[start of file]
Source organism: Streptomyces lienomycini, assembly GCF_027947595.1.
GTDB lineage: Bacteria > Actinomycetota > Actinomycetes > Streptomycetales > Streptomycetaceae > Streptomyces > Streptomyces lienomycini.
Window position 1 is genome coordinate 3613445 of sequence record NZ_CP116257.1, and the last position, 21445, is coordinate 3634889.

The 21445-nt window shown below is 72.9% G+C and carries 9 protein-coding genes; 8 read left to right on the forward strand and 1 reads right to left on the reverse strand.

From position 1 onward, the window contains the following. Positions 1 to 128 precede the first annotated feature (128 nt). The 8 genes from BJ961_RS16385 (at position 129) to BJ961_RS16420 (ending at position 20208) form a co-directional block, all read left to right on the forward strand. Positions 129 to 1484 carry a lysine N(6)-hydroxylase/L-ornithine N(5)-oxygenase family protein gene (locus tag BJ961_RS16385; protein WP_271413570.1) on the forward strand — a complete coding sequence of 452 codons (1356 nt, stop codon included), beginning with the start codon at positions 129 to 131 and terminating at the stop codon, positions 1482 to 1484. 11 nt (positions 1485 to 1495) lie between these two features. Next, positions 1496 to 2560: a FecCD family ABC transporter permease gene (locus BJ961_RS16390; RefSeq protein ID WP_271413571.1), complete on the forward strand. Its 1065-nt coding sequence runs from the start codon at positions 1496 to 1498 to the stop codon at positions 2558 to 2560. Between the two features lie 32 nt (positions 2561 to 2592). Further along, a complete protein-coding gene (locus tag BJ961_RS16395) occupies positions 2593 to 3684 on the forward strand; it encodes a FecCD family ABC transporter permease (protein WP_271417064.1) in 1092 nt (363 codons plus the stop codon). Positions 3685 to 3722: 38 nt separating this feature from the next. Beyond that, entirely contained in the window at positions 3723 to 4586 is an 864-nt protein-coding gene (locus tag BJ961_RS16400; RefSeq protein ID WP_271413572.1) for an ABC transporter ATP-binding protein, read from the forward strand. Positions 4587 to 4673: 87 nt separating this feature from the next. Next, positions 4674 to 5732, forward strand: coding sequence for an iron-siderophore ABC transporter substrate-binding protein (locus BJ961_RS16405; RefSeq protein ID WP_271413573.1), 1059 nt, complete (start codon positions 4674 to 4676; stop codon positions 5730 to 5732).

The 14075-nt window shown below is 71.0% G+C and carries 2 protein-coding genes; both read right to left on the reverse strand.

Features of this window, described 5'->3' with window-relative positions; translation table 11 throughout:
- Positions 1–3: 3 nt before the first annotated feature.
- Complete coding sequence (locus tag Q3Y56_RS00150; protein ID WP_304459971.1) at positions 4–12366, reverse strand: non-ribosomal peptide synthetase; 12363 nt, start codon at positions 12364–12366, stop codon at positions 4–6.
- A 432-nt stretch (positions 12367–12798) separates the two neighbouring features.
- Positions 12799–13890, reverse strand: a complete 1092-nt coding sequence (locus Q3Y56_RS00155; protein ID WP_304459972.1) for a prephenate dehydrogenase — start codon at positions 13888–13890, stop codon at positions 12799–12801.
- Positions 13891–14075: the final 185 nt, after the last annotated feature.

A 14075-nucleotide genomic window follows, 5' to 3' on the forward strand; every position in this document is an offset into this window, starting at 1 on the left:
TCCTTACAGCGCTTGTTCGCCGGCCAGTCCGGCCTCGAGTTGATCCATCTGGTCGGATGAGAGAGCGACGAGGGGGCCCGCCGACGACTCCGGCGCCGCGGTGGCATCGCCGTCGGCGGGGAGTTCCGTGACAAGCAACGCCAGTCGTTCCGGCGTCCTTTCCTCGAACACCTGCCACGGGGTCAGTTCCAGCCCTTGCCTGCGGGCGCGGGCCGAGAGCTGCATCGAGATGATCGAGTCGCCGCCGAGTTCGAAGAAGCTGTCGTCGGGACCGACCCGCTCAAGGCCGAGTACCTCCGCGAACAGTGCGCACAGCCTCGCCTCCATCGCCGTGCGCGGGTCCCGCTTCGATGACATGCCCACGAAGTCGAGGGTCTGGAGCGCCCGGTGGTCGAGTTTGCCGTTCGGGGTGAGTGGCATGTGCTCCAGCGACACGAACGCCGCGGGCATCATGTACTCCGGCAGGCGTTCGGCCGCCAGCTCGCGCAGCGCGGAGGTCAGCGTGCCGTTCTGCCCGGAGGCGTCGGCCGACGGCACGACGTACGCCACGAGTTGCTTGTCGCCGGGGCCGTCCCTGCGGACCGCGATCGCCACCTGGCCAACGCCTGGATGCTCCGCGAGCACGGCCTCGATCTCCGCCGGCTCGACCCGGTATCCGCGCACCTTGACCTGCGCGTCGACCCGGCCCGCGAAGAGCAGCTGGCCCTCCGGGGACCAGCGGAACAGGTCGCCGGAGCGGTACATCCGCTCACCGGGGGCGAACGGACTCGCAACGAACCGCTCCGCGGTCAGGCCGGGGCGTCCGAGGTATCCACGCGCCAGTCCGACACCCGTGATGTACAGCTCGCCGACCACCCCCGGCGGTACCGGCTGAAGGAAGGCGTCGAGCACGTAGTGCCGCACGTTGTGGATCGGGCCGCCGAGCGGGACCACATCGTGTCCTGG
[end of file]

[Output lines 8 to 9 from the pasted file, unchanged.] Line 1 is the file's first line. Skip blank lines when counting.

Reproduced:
- Positions 1–3: 3 nt before the first annotated feature.
- Complete coding sequence (locus tag Q3Y56_RS00150; protein ID WP_304459971.1) at positions 4–12366, reverse strand: non-ribosomal peptide synthetase; 12363 nt, start codon at positions 12364–12366, stop codon at positions 4–6.